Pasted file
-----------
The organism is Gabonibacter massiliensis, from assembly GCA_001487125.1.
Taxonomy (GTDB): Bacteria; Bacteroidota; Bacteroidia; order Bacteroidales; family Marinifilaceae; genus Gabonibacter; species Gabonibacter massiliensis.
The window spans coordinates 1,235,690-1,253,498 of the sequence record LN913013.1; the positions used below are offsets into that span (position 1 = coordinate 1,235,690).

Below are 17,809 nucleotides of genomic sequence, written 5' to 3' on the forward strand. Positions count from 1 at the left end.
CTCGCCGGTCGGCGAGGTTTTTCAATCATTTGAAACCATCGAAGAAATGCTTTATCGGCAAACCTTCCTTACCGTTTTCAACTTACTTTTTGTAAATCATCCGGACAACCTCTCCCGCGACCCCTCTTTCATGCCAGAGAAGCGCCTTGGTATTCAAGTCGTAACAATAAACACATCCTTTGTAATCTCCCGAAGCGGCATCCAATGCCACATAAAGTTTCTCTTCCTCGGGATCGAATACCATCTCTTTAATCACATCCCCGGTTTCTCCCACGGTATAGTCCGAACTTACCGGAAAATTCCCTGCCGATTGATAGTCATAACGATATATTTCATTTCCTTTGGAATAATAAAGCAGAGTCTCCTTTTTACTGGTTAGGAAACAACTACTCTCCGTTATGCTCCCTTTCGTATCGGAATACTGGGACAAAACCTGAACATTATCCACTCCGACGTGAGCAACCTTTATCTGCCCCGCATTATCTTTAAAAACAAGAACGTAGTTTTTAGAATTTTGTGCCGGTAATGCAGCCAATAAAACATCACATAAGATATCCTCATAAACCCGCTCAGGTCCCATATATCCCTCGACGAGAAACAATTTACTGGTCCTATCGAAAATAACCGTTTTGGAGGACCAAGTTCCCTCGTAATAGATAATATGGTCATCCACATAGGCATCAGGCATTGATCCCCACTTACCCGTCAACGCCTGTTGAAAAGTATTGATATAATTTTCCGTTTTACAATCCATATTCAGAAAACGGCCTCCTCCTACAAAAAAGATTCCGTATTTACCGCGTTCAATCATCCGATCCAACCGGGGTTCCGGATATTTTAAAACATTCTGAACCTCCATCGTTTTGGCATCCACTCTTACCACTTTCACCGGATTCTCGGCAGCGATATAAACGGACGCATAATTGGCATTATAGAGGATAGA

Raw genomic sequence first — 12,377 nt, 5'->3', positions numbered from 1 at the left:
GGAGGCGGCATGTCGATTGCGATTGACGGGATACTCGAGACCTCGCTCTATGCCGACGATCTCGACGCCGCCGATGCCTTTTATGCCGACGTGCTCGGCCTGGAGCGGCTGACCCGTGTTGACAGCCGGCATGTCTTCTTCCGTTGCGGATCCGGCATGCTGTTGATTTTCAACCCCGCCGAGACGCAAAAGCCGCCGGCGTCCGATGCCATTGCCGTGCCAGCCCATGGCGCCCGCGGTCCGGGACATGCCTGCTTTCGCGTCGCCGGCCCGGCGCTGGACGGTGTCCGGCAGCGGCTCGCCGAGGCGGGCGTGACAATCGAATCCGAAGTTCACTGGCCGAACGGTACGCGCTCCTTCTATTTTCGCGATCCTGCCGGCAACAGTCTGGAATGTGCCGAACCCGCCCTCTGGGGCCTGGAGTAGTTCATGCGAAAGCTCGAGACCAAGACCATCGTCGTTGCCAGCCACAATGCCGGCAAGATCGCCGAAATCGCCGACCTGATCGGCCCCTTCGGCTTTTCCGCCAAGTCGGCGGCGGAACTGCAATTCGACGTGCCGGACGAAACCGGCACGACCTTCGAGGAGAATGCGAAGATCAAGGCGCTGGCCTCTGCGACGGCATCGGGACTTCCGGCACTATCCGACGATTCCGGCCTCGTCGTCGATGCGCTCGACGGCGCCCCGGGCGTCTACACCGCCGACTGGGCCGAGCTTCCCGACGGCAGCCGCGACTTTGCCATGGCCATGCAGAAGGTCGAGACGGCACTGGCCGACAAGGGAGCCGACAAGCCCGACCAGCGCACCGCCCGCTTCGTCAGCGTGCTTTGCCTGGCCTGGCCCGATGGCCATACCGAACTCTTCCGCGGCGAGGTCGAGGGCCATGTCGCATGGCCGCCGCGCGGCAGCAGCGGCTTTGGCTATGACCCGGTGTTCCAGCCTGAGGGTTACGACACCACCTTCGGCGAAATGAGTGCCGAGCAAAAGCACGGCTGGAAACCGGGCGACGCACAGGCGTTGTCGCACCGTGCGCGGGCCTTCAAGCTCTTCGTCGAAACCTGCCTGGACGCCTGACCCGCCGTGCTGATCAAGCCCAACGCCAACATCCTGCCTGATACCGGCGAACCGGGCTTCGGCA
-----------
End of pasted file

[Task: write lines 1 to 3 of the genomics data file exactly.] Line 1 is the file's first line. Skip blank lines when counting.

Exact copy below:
The organism is Gabonibacter massiliensis, from assembly GCA_001487125.1.
Taxonomy (GTDB): Bacteria; Bacteroidota; Bacteroidia; order Bacteroidales; family Marinifilaceae; genus Gabonibacter; species Gabonibacter massiliensis.
The window spans coordinates 1,235,690-1,253,498 of the sequence record LN913013.1; the positions used below are offsets into that span (position 1 = coordinate 1,235,690).